The above objects of the present invention have been achieved by providing a direct positive type silver halide photographic light-sensitive material comprising a support having thereon at least one pre-fogged light-sensitive silver halide emulsion layer containing fogged silver halide grains and at least one light-insensitive hydrophilic colloid layer provided farther from the support than the light-sensitive silver halide emulsion layer, wherein the light-insensitive hydrophilic colloid layer contains a dye dispersed therein in the form of microcrystalline particles.

BRIEF DESCRIPTION OF THE DRAWING

In the accompanying drawing, FIG. 1 is a model view showing the exposure method for evaluating spreading and chalking properties as described in Example 1.

THE DETAILED DESCRIPTION OF THE INVENTION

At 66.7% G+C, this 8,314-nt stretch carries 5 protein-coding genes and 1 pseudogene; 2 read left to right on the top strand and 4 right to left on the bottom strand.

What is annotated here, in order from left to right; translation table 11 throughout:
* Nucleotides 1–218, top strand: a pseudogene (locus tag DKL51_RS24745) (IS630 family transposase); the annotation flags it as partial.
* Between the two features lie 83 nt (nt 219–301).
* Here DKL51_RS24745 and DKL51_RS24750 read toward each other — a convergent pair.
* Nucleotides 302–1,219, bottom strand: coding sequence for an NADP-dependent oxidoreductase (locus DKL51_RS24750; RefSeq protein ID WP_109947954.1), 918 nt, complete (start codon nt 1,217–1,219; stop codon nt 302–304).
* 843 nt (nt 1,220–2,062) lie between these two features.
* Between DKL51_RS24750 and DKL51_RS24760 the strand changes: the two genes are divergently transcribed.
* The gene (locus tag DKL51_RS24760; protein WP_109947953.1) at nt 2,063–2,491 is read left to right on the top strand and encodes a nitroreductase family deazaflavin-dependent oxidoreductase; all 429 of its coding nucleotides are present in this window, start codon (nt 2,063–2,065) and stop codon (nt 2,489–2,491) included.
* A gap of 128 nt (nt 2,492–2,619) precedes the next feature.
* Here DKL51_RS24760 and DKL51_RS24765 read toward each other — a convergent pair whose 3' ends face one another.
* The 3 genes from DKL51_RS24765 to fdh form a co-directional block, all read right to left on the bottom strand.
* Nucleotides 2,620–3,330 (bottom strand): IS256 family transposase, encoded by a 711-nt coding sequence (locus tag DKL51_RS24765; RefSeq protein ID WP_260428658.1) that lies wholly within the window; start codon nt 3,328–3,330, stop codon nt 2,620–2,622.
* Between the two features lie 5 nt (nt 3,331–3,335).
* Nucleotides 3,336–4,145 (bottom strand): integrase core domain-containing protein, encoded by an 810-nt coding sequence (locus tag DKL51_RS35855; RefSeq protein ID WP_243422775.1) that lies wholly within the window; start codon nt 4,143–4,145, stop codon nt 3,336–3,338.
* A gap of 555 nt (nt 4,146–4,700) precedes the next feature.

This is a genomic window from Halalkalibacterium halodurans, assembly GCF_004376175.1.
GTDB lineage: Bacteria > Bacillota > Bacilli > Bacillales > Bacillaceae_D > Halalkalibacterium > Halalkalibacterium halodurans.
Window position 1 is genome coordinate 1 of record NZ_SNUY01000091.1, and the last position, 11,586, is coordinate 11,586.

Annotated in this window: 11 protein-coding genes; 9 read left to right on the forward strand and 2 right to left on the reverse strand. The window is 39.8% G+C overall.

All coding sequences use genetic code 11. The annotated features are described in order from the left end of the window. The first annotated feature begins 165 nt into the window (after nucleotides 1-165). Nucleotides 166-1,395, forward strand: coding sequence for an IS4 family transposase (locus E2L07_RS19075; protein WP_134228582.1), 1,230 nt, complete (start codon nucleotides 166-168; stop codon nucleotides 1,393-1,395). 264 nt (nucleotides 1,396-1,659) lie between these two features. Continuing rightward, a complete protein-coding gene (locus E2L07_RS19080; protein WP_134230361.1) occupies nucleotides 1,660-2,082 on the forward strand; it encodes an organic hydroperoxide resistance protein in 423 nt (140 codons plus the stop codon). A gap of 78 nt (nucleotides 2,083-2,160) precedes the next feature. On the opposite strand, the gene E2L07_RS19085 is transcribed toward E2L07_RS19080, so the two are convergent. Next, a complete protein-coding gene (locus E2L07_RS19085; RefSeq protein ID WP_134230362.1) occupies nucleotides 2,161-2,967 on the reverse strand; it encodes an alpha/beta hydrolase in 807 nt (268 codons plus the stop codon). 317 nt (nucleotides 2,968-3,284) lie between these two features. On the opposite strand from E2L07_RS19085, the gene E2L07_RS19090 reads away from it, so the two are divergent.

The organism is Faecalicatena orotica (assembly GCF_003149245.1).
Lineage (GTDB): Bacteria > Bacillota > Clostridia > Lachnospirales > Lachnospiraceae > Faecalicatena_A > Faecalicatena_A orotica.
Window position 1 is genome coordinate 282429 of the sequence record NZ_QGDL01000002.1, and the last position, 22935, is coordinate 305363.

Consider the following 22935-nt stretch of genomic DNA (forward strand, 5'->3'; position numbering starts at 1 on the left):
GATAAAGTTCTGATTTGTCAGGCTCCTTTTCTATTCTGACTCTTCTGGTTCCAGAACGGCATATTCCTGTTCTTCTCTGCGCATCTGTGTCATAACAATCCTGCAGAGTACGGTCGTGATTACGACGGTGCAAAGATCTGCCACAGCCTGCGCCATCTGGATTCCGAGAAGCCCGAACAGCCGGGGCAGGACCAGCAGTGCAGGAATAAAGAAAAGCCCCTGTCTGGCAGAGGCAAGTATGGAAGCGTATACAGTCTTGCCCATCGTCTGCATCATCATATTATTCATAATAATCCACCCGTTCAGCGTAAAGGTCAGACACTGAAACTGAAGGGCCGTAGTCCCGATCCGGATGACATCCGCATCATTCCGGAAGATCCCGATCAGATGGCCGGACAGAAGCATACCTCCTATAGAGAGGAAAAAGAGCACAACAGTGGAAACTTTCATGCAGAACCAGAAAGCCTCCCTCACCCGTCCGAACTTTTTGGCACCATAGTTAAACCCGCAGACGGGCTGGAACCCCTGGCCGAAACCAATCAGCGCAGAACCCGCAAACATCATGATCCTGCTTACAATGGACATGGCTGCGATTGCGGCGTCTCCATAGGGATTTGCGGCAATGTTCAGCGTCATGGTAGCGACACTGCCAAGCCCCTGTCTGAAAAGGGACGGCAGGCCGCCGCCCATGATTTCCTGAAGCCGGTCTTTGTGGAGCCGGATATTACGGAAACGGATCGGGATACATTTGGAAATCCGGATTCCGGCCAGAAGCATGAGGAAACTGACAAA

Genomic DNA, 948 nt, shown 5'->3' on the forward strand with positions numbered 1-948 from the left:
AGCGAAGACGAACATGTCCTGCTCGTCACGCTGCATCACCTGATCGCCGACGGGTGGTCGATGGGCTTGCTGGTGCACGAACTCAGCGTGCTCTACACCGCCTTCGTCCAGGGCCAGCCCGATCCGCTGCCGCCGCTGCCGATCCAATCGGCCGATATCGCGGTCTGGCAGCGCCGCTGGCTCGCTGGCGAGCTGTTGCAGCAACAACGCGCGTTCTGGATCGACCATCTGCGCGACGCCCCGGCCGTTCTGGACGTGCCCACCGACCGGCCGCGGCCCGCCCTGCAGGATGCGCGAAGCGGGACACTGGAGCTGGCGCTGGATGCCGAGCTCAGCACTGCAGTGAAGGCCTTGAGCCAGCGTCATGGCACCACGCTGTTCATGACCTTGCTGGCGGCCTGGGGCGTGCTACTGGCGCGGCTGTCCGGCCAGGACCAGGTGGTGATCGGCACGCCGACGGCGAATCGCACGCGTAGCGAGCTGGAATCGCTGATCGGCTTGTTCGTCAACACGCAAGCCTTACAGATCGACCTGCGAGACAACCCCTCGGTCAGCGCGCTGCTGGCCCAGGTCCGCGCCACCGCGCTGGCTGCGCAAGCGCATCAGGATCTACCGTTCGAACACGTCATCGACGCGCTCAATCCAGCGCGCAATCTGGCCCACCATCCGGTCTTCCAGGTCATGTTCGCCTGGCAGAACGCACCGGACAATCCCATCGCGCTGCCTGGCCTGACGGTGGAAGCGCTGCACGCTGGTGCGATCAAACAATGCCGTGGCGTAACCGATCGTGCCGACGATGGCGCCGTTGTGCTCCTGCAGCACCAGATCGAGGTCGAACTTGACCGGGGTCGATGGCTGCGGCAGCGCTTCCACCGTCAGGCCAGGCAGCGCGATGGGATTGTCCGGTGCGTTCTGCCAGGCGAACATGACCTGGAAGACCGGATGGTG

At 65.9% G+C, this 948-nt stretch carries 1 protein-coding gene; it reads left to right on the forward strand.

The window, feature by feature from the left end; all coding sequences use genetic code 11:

The dye for use in the present invention which is dispersed in the form of microcrystalline particles includes the compounds described in Tables I to X of International Patent WO88/04794, the compounds represented by following Formulae (I) to (VII) and other compounds: ##STR1## wherein A and A' may be the same or different and each represents an acidic nucleus; B represents a basic nucleus; X and Y may be the same or different and each represents an electron-attractive group; R represents a hydrogen atom or an alkyl group; R1 and R2 each represent an alkyl group, an aryl group, an acyl group, or a sulfonyl group, provided that R1 and R2 may be combined with each other to form a 5 or 6-membered ring; R3 and R6 each represent a hydrogen atom, a hydroxy group, a carboxyl group, an alkyl group, an alkoxy group, or a halogen atom; R4 and R5 each represent a hydrogen atom, or R4 and R5 each represent a group of non-metallic atoms necessary to form a 5 or 6-membered ring by combining R1 and R4 or R2 and R5 ; L1, L2 and L3 each represent a methine group; m represents 0 or 1; n and q each represent 0, 1 or 2; p represents 0 or 1, provided that when p is 0, R3 represents a hydroxy group or a carboxyl group and R4 and R5 represent a hydrogen atom; B' represents a carboxyl group, a sulfamoyl group, or a heterocyclic group having a sulfonamide group; and Q represents a heterocyclic group.